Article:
Consult-Liaison Medicine Observations

Chart Notes.

While reviewing old chart notes, I frowned as I learned how distressed the patient had been while he was in the emergency department. Without realizing it I murmured a line from a physician’s note:

Rambling historian, only clear complaint is hunger.

A colleague, who is often hungry, overheard me and responded, “That would be my mental status exam.”

A different chart provided this information:

Patient started getting agitated and threw a bagel at staff.

I couldn’t help but snort with amusement[1. All of us who must write clinical notes often dilute details because they’re often not relevant to clinical care, though these details often add context to what happened. Like the writer of this note, I often include factual details without intending to be funny. Sometimes we laugh because we otherwise would feel overwhelmed with sadness, anger, or helplessness.], though then wondered:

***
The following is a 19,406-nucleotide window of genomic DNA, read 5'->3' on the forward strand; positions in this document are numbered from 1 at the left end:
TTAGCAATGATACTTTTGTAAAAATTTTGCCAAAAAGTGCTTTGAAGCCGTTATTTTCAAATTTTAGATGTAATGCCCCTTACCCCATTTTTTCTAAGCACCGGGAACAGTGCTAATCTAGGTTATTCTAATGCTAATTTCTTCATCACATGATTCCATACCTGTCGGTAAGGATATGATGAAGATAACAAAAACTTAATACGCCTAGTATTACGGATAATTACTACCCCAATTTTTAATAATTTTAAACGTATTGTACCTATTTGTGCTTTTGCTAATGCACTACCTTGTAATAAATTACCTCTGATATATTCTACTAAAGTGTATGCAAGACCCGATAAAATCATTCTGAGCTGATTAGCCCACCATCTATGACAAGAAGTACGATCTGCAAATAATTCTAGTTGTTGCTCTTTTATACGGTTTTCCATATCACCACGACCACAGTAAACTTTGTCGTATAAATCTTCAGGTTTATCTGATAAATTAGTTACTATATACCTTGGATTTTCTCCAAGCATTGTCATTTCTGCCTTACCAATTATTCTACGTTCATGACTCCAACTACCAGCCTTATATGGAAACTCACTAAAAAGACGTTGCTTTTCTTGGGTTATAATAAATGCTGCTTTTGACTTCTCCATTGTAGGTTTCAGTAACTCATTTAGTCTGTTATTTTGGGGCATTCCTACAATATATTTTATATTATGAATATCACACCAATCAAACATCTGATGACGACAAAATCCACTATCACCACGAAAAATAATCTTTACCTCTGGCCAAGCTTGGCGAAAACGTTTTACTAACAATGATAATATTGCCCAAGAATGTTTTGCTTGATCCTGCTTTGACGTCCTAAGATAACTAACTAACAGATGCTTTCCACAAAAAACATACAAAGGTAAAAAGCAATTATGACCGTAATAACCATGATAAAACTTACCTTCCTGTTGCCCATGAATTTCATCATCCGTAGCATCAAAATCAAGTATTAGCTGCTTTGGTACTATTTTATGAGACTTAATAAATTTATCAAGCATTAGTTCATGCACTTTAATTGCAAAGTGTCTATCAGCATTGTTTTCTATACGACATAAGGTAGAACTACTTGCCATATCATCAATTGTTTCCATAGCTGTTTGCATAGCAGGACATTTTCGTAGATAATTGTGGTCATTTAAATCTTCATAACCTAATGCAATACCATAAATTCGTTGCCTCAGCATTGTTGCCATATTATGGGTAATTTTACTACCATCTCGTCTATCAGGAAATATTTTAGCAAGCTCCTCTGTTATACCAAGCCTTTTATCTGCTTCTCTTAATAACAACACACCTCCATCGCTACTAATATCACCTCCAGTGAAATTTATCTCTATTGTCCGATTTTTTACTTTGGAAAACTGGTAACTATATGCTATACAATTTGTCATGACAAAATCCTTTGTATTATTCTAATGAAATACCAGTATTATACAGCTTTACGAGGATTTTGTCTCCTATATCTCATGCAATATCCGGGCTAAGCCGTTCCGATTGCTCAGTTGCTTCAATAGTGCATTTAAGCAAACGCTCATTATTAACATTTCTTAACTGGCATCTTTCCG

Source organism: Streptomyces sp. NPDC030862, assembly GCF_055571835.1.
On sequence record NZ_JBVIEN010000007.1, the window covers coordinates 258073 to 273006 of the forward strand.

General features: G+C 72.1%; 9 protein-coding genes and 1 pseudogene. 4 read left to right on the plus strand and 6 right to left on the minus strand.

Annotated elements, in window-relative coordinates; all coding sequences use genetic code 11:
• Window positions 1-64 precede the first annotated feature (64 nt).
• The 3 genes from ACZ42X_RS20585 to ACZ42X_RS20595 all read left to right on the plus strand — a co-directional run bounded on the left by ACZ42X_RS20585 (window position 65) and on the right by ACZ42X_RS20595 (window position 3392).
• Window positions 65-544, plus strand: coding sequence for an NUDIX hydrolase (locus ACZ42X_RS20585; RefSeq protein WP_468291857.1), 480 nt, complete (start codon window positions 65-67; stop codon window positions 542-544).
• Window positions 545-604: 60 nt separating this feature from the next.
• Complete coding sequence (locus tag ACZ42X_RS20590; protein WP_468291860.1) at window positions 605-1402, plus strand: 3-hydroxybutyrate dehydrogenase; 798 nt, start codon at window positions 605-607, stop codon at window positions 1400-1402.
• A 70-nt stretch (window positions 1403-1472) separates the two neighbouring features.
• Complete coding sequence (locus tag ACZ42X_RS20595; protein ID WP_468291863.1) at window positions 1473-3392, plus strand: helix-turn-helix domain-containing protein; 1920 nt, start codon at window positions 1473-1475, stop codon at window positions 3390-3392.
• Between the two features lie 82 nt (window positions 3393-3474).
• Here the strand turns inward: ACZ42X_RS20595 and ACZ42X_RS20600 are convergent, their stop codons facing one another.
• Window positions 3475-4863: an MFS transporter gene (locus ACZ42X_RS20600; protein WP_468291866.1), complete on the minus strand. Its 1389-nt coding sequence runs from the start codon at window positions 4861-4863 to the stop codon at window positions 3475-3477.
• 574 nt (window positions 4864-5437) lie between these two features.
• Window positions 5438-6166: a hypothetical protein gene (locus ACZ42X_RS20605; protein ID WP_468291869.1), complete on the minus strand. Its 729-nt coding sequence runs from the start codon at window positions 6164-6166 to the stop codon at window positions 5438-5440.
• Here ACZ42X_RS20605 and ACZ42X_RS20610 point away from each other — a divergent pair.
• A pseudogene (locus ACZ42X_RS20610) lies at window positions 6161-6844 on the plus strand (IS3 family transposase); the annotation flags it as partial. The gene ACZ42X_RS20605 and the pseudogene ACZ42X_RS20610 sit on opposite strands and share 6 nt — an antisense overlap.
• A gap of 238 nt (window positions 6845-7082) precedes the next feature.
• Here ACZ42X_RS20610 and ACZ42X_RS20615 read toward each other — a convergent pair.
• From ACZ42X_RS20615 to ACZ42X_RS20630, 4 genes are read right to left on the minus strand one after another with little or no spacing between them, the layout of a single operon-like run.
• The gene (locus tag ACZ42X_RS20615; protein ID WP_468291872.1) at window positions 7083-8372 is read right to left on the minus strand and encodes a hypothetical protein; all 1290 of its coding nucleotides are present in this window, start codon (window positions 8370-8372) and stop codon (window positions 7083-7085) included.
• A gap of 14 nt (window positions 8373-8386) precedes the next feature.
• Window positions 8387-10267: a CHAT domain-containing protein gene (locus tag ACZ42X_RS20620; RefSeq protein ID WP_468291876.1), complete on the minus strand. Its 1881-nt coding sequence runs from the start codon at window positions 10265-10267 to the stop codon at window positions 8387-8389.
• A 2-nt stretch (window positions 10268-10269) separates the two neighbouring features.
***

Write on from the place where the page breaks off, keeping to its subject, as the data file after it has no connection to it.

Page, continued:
• Was it a whole bagel?
  • Was it an old, stale, and hard bagel?
  • Did the bagel have cream cheese on it?
  • Was it thrown like a frisbee or like a baseball?
  • Did the bagel actually hit anyone?
  • What happened that led the patient to throw the bagel?
  • Did the patient elect to throw the bagel instead of an open carton of milk? or a single serving of jelly?

Yet another chart included this terse note from a medicine resident in the early hours of the morning:

Interval exam changes. Agitated overnight. Double middle finger to providers. Haldol 5mg IV ordered and given.[2. For those of you who are interested, Haldol 5mg IV equals Haldol 10mg PO (by mouth), which is a standard dose for someone with a diagnosis of schizophrenia. The thing about Haldol 5mg IV is that sometimes doctors order this with the intention of inducing calm in a patient so he doesn’t punch staff, destroy property, hurt himself… but, sometimes, the patient instead becomes sedated and is in a deep sleep for many hours. The goal should be to calm, not snow, the patient.] PRN Ativan.

One would hope that a patient doesn’t receive a sedating antipsychotic medication simply for extending both middle fingers to doctors and nurses!